# Right algorithm for finding largest prime factor

I am trying to find out the largest prime factor of any number. I am doing the program for this problem in python, but there seems to be something wrong with the algorithm that I am following. It seems to fall into an infinite loop. The program goes like this:

``````def prime(n):
i=0;
while(n!=2):
for i in range(2,n):
if(n%i==0):
prime(n/i);
else:
continue;
print("The highest prime factor is: "),n;

print("Enter a number to find its highest prime factor");
n=input();
prime(n);
``````

Just point out what are the problems here and also mention if there are any other better algorithm than this one for solving this.

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fix the indentation of your code and make sure that you do not mix up whitespace and tabs. – Andreas Jung Oct 3 '13 at 10:53
while(n!=2): When will n be equal to 2? You are not changing n anywhere. – user1990169 Oct 3 '13 at 10:55
As (n/i) is used in each step and when that's returned to n in the (def prime)value of n is going to decrease. That is why I had given n!=2@AbhishekBansal. Is this not allowed in python? – Dibakar Mitra Oct 3 '13 at 11:04
That's fine, but then when it comes out of the recursive call n is n*i as before. – doctorlove Oct 3 '13 at 11:06
In that part should I approach like this n=n/i and then call as prime(n)@doctorlove – Dibakar Mitra Oct 3 '13 at 11:14

EDIT : It feels like I can't manage to be clear without some code, so here it is, with a few modification from yours :

``````def prime(n):
i=2
while (n%i != 0 and i < n):
i += 1
if (i < n):
return prime (n/i)
else:
print("The highest prime factor is: "),n

print("Enter a number to find its highest prime factor")
n=input()
prime(n)
``````

However, your algorithm is not very efficient. For example, you might consider using Pollard's Rho if you want something better and not long to code. And even if you want to stick with your idea, you shouldn't do your divisibility tests like this. You may want to run an Erathostene sieve first to only test divisibility by prime factors. Or even only remember the last divisor you found in order to restart the algorithm from there, not from 2.

For example, a little bit better code would be :

``````def prime(n,a):
i = a
while (n%i != 0 and i*i < n):
i += 1
if (i*i < n):
return prime (n/i, i)
else:
print("The highest prime factor is: "),n

print("Enter a number to find its highest prime factor")
n=input()
prime(n,2)
``````
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That still gets stuck in a loop – doctorlove Oct 3 '13 at 11:06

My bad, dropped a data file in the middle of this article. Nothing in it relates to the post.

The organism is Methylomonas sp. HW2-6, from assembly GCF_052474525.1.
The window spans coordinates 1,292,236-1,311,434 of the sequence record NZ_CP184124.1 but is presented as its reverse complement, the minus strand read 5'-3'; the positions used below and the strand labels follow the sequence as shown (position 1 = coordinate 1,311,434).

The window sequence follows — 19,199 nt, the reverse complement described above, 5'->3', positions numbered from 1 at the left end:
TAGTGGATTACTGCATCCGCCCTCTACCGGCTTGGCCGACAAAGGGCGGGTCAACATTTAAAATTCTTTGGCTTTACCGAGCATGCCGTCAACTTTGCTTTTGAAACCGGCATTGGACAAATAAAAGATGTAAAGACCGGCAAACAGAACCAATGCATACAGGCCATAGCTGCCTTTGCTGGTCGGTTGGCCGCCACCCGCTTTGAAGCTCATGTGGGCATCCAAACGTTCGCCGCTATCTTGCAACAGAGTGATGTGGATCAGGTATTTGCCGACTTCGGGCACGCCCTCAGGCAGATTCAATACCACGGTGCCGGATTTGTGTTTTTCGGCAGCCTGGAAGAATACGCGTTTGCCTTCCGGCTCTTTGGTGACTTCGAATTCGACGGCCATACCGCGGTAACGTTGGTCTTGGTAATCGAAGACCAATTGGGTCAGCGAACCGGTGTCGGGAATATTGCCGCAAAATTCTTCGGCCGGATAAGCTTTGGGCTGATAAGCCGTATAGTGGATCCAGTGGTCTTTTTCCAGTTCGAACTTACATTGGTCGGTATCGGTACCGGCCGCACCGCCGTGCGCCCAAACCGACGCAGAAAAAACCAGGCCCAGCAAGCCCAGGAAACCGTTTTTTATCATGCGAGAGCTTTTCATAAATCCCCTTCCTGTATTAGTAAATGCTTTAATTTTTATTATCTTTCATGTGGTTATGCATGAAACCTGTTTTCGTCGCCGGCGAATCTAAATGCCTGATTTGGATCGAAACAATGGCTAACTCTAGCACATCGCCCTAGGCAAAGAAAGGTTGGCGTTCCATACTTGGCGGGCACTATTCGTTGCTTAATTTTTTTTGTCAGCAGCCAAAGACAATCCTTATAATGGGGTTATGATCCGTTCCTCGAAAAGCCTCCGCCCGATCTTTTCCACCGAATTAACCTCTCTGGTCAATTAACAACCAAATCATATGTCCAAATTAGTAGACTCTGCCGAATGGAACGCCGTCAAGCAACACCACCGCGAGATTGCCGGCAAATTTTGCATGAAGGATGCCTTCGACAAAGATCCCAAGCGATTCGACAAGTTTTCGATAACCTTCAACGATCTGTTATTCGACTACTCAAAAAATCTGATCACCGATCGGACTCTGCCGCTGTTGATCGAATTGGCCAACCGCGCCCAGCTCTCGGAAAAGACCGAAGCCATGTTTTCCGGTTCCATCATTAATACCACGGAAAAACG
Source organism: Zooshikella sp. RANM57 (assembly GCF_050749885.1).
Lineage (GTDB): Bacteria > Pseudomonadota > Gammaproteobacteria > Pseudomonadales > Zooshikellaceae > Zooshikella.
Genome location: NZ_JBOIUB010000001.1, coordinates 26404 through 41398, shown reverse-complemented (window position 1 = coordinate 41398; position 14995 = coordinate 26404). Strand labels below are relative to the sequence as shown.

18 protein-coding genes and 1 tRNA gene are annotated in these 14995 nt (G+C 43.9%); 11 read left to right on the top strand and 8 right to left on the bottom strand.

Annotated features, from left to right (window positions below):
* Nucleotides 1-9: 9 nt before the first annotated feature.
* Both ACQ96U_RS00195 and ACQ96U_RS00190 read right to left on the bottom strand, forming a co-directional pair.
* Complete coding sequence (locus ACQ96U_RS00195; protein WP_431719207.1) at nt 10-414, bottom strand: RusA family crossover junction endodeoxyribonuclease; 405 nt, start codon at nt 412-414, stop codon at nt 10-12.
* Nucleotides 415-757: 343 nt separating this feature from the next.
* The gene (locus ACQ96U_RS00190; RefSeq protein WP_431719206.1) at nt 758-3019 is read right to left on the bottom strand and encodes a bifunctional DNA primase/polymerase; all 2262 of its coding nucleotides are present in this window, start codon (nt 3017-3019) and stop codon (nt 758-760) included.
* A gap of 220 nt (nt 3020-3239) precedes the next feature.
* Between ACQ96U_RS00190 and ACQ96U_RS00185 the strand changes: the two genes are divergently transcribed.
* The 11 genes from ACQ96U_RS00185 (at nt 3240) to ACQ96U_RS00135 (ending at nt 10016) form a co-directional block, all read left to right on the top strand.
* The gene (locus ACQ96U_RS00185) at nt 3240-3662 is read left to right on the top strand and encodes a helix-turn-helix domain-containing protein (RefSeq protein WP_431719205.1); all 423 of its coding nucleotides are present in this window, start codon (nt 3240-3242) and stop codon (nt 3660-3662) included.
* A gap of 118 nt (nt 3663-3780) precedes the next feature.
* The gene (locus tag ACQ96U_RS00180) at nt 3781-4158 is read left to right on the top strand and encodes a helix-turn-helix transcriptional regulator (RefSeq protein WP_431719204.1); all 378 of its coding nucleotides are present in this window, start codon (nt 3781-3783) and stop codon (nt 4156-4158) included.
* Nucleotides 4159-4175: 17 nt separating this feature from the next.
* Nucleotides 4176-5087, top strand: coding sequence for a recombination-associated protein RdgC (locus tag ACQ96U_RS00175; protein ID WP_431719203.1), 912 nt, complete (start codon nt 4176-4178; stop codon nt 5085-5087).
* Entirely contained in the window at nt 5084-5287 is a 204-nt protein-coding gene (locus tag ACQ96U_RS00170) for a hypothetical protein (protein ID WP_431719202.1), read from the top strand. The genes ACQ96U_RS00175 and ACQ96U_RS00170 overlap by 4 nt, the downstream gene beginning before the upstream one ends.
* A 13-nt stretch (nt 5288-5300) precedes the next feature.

Even if I'm using n!=1,the problem persists – Dibakar Mitra Oct 3 '13 at 11:07
That's what I'm asking@doctorlove,how to come out of that loop? – Dibakar Mitra Oct 3 '13 at 11:09
Ok,I will try that @Traklon – Dibakar Mitra Oct 3 '13 at 11:15
Ok@Traklon, the first code that you gave among the last 2 works – Dibakar Mitra Oct 3 '13 at 11:47

Avoiding recursive calls:

``````def largest_prime_factor(number):
if number == 1:
return 1

test = 2
while number > 1:
if number % test == 0:
number /= test
else:
test += 1

return test
``````
-

One simple (but highly inefficient) approach without recursion would be: (please excuse my python syntax).

Assuming isPrime(k) is a function that returns true if k is prime. It can be implemented using sieve of Erastosenes.

``````def prime(n):
i=0;
largestPrimeFactor = -1;
for i in range(2,n/2):
if( isPrime(i) && n%i==0 ) :
largestPrimeFactor = i;
print("The highest prime factor is: "),largestPrimeFactor
``````
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Where are u taking a number as input@Abhishek Bansal and is isPrime any predefined function or the function prime that you taken is same as isPrime? – Dibakar Mitra Oct 3 '13 at 11:39
I had skipped the input part for simplicity. isPrime is another function that you will have to implement. There are numerous ways of doing so. The sieve of Erastothenes is considered one the most efficient ways. Checkout stackoverflow.com/questions/4114167/… – user1990169 Oct 3 '13 at 11:43
Ok@Abhishek ..I will definitely try out – Dibakar Mitra Oct 3 '13 at 11:50

I can stop your code getting tuck in a loop as follows.
The main problem with the stuck in a loop is the `while(n!=2)` (or 1 or whatever) is that you don't change `n`.
Note - it still won't give you prime numbers

``````def prime(n):
i=0
if(n==2):
print "The highest prime factor is 2"
return
for i in range(2,n):
if(n%i==0):
prime(n/i)
else:
continue
print("The highest prime factor is: "),n

print("Enter a number to find its highest prime factor");
n=input()
prime(n)
``````

Search SO with '[python] primes' for lots of ways to do this properly.

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My solution is rather simple and deals well with huge numbers that would cause memory error in most of the solutions above.

``````import math

def prime(n):
for x in range(2, int(math.sqrt(n)) + 1):
if n % x == 0:
print n / x
return prime(n / x)

if __name__ == '__main__':
prime(898563214300)
``````

The last printed number is the largest prime factor.

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consider this code snippet in C, this is a very efficient algorithm for finding the largest prime factor of a number.

The functions are self-explanatory.

``````int isPrime(long long int n)
{
long long int i;
for(i=2;i*i<=n;i++)
if(n%i==0)
return 0;
return 1;
}

long long int findLargestPrimeFactor(long long int n)
{
long long int counter=2;
while(n!=1)
{
if(isPrime(n))
return n;
while(n%counter==0)
n/=counter;
counter++;
}
return counter-1;
}
``````
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